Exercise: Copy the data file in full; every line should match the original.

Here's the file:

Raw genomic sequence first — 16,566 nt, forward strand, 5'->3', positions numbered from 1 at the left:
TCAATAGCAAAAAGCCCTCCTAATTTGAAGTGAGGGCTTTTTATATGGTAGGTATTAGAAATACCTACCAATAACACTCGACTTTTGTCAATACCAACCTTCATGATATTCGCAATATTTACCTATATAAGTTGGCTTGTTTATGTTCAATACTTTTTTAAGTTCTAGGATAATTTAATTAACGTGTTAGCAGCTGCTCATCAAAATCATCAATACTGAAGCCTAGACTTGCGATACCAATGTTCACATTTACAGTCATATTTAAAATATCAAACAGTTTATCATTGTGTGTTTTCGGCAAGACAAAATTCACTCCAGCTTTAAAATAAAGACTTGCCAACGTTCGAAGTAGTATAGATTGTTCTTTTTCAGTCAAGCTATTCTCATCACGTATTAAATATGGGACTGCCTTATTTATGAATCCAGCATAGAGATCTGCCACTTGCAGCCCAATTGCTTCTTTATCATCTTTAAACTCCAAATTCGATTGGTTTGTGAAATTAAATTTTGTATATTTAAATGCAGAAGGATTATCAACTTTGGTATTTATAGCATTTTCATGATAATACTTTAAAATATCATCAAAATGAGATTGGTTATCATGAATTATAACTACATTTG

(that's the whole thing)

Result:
Raw genomic sequence first — 16,566 nt, forward strand, 5'->3', positions numbered from 1 at the left:
TCAATAGCAAAAAGCCCTCCTAATTTGAAGTGAGGGCTTTTTATATGGTAGGTATTAGAAATACCTACCAATAACACTCGACTTTTGTCAATACCAACCTTCATGATATTCGCAATATTTACCTATATAAGTTGGCTTGTTTATGTTCAATACTTTTTTAAGTTCTAGGATAATTTAATTAACGTGTTAGCAGCTGCTCATCAAAATCATCAATACTGAAGCCTAGACTTGCGATACCAATGTTCACATTTACAGTCATATTTAAAATATCAAACAGTTTATCATTGTGTGTTTTCGGCAAGACAAAATTCACTCCAGCTTTAAAATAAAGACTTGCCAACGTTCGAAGTAGTATAGATTGTTCTTTTTCAGTCAAGCTATTCTCATCACGTATTAAATATGGGACTGCCTTATTTATGAATCCAGCATAGAGATCTGCCACTTGCAGCCCAATTGCTTCTTTATCATCTTTAAACTCCAAATTCGATTGGTTTGTGAAATTAAATTTTGTATATTTAAATGCAGAAGGATTATCAACTTTGGTATTTATAGCATTTTCATGATAATACTTTAAAATATCATCAAAATGAGATTGGTTATCATGAATTATAACTACATTTG